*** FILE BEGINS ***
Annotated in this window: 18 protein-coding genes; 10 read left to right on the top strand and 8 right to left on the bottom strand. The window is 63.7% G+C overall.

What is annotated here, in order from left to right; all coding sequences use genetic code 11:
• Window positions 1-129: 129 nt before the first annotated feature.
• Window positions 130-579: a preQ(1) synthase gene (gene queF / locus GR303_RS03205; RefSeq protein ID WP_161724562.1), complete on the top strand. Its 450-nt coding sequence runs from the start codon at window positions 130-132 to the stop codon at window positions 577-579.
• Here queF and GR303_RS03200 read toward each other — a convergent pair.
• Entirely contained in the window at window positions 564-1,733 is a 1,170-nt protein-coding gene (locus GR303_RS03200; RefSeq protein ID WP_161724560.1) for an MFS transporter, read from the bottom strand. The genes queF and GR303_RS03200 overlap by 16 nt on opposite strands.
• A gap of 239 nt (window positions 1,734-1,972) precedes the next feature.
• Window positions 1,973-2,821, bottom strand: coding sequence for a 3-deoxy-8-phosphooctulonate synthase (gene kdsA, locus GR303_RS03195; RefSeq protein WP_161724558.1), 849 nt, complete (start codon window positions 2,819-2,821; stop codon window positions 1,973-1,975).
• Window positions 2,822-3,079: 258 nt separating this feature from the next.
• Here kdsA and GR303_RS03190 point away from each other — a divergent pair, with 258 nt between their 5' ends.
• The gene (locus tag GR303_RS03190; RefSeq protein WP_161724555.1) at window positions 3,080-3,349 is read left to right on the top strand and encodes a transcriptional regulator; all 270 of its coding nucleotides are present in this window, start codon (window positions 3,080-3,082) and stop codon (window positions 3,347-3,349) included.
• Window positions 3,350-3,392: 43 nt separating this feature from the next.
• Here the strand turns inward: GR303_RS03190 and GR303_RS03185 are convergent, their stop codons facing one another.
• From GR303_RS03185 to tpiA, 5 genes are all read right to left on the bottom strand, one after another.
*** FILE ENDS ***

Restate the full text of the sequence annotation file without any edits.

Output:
Annotated in this window: 18 protein-coding genes; 10 read left to right on the top strand and 8 right to left on the bottom strand. The window is 63.7% G+C overall.

What is annotated here, in order from left to right; all coding sequences use genetic code 11:
• Window positions 1-129: 129 nt before the first annotated feature.
• Window positions 130-579: a preQ(1) synthase gene (gene queF / locus GR303_RS03205; RefSeq protein ID WP_161724562.1), complete on the top strand. Its 450-nt coding sequence runs from the start codon at window positions 130-132 to the stop codon at window positions 577-579.
• Here queF and GR303_RS03200 read toward each other — a convergent pair.
• Entirely contained in the window at window positions 564-1,733 is a 1,170-nt protein-coding gene (locus GR303_RS03200; RefSeq protein ID WP_161724560.1) for an MFS transporter, read from the bottom strand. The genes queF and GR303_RS03200 overlap by 16 nt on opposite strands.
• A gap of 239 nt (window positions 1,734-1,972) precedes the next feature.
• Window positions 1,973-2,821, bottom strand: coding sequence for a 3-deoxy-8-phosphooctulonate synthase (gene kdsA, locus GR303_RS03195; RefSeq protein WP_161724558.1), 849 nt, complete (start codon window positions 2,819-2,821; stop codon window positions 1,973-1,975).
• Window positions 2,822-3,079: 258 nt separating this feature from the next.
• Here kdsA and GR303_RS03190 point away from each other — a divergent pair, with 258 nt between their 5' ends.
• The gene (locus tag GR303_RS03190; RefSeq protein WP_161724555.1) at window positions 3,080-3,349 is read left to right on the top strand and encodes a transcriptional regulator; all 270 of its coding nucleotides are present in this window, start codon (window positions 3,080-3,082) and stop codon (window positions 3,347-3,349) included.
• Window positions 3,350-3,392: 43 nt separating this feature from the next.
• Here the strand turns inward: GR303_RS03190 and GR303_RS03185 are convergent, their stop codons facing one another.
• From GR303_RS03185 to tpiA, 5 genes are all read right to left on the bottom strand, one after another.